It’s the third leading cause of death and the first cause of adult disability in this country, yet 80 percent of strokes are preventable, according to the National Stroke Association.  May is American Stroke Month.

Much like a heart attack, strokes occur when vessels become blocked by a buildup of scar tissue and cholesterol.  When combined with a clot, blood is prevented from flowing through the artery, causing the most common type of stroke known as ischemic.  If that artery remains blocked for more than a few minutes, the brain cells cease making energy and eventually, stop working altogether.
Stroke symptoms range from facial drooping and weakness on one side of the body to loss of vision or loss of ability to speak or swallow.  Time is of the essence when a stroke is suspected to have occurred, according to Mark Schultz, M.D. and neurologist at Henry Mayo Newhall Memorial Hospital, HMNMH.

“The American Stroke Association recommendation is that anyone that has symptoms of stroke that goes on longer than five minutes should immediately go to the emergency room for evaluation,” Schultz said.

Vivian Rebel, RN and director of emergency services at HMNMH concurred.  “You want to react as soon as possible to prevent further damage,” Rebel said.  Once admitted to the emergency room, a work-up is done, often leading to a CAT Scan and a consultation with the appropriate specialist based on the type of stroke sustained.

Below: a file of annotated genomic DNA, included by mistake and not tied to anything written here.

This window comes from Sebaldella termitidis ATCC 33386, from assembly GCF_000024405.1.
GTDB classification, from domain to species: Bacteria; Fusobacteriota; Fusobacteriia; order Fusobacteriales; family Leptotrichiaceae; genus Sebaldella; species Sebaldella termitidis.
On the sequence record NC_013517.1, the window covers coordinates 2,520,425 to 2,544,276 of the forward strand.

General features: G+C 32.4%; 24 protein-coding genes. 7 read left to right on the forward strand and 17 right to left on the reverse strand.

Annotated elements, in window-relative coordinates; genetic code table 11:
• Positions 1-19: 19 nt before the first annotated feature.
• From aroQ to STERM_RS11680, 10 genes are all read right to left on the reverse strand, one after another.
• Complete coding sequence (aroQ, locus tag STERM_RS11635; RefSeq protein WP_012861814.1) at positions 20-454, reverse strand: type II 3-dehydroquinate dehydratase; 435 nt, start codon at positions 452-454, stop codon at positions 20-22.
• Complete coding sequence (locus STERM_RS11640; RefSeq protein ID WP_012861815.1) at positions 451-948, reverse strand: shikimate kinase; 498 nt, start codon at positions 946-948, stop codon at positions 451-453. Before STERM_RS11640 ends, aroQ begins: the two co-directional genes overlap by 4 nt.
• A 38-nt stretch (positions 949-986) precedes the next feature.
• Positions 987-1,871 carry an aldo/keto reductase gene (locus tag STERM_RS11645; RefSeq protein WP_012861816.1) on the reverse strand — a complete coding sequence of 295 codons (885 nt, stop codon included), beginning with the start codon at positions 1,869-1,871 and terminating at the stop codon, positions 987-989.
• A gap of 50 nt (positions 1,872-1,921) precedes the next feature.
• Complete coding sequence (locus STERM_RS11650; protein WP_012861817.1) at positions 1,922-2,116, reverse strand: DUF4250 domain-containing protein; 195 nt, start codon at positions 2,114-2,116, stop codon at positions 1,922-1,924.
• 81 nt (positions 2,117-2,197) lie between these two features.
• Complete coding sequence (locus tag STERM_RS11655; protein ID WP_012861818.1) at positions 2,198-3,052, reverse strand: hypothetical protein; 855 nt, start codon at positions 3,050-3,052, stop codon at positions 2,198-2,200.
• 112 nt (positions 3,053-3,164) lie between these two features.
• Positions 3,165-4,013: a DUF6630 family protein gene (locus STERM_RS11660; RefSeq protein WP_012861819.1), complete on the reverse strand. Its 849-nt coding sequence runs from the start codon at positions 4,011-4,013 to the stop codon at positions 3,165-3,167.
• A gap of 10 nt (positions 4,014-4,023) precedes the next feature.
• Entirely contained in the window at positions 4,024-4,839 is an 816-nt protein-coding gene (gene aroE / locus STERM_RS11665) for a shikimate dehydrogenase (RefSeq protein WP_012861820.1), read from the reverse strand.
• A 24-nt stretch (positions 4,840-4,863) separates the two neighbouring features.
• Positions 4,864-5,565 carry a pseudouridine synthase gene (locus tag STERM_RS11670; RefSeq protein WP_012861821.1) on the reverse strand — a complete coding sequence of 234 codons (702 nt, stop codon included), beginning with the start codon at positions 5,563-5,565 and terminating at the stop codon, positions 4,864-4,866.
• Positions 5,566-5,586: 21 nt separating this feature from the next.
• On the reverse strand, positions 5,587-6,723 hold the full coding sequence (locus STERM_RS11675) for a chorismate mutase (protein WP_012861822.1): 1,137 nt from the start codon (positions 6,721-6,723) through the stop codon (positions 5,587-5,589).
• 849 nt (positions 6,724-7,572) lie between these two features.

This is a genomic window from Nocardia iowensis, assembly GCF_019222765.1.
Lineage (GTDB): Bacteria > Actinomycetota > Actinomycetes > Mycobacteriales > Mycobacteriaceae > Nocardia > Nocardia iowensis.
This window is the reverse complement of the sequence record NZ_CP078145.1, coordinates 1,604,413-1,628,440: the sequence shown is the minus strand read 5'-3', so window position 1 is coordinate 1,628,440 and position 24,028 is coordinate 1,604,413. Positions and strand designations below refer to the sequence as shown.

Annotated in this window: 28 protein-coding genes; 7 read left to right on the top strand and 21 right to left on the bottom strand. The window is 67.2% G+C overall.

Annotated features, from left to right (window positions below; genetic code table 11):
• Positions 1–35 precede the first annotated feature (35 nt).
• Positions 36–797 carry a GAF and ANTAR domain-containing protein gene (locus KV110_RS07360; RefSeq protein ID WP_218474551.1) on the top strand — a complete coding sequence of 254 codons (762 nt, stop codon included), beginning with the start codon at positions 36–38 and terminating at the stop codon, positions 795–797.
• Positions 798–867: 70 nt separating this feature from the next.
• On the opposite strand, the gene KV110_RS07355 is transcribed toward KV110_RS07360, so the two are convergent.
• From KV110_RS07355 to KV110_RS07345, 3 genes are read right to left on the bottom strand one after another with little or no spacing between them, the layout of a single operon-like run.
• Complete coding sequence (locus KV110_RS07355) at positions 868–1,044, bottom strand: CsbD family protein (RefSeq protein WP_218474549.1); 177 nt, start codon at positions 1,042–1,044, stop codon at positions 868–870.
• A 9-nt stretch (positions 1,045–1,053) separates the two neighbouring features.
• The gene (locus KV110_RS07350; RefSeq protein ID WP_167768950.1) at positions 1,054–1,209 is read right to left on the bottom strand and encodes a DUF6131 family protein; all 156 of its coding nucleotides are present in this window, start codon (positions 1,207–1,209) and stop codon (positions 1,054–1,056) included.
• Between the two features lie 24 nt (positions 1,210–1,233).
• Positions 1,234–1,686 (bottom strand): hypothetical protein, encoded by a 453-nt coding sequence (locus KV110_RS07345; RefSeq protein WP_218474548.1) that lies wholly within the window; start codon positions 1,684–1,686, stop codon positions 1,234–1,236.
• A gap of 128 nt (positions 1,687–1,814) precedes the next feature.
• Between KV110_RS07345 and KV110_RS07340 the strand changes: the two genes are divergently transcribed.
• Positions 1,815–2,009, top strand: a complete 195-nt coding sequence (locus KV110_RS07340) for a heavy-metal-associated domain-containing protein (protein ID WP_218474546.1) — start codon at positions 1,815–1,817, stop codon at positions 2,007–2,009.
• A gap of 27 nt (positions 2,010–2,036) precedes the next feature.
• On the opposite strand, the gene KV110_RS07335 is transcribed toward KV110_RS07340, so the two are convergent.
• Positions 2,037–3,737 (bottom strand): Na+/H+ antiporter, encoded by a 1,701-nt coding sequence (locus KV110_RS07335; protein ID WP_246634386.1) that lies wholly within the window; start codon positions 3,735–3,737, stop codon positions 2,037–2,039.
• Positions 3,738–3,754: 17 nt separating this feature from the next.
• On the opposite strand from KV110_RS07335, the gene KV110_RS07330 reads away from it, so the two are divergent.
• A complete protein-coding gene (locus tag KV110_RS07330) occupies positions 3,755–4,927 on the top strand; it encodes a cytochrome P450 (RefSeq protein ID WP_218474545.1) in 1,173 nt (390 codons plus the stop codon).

A hemorrhagic stroke occurs in about 10 percent of patients when a diseased blood vessel within the brain bursts, allowing blood to leak inside the brain. Surrounding brain cells are damaged due to a sudden increase in pressure.  Depending on the level of blood, the sudden build-up in pressure can lead to unconsciousness or death.

Underlying risk factors for ischemic stroke include high blood pressure, diabetes and smoking.  These are the often preventable causes that one can circumvent with tobacco cessation, monitoring cholesterol and blood pressure, eating appropriately and exercising regularly.
“Hypertension is a risk factor, too, so regular evaluation by your primary physician and control of blood pressure can reduce risk,” Schultz said.

Family history also plays a role as does age.

“Typically, it is unusual to see strokes in people younger than 60 or 65 years of age.  For those 60 and younger who have had close relatives who have suffered a stroke, then that increases the risk,” Schultz said.

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